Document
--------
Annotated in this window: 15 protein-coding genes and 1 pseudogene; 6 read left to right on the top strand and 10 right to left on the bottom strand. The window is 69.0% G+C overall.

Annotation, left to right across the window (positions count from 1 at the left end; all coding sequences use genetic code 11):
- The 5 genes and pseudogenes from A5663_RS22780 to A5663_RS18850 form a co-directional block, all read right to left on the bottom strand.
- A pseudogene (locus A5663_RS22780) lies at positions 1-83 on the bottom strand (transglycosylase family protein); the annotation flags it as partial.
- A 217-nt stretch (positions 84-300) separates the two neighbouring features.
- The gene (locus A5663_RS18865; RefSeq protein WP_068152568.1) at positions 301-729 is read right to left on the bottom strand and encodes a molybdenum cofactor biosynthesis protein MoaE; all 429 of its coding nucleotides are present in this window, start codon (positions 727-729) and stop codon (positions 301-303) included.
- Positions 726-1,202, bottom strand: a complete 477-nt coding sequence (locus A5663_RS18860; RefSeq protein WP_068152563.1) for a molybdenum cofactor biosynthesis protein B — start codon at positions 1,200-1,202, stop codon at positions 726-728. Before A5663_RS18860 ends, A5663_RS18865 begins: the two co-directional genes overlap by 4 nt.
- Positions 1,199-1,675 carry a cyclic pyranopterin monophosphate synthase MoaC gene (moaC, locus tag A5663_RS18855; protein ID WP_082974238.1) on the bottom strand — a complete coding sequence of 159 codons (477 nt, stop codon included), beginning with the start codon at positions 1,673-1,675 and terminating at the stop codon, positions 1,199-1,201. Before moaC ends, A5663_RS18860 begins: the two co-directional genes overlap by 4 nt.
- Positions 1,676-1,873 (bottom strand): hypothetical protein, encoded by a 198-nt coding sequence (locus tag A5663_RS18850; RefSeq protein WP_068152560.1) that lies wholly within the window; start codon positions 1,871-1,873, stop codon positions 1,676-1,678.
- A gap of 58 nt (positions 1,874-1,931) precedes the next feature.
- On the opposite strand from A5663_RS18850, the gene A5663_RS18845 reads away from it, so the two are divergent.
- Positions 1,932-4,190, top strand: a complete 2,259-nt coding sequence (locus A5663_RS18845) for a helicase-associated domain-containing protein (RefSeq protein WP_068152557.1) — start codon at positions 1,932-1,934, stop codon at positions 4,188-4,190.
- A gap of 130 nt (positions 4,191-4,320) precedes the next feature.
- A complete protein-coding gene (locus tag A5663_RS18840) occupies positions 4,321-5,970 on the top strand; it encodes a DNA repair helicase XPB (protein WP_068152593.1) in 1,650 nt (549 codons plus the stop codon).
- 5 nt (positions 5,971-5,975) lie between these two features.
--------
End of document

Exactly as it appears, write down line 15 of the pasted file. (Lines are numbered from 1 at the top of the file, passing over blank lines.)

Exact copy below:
- 5 nt (positions 5,971-5,975) lie between these two features.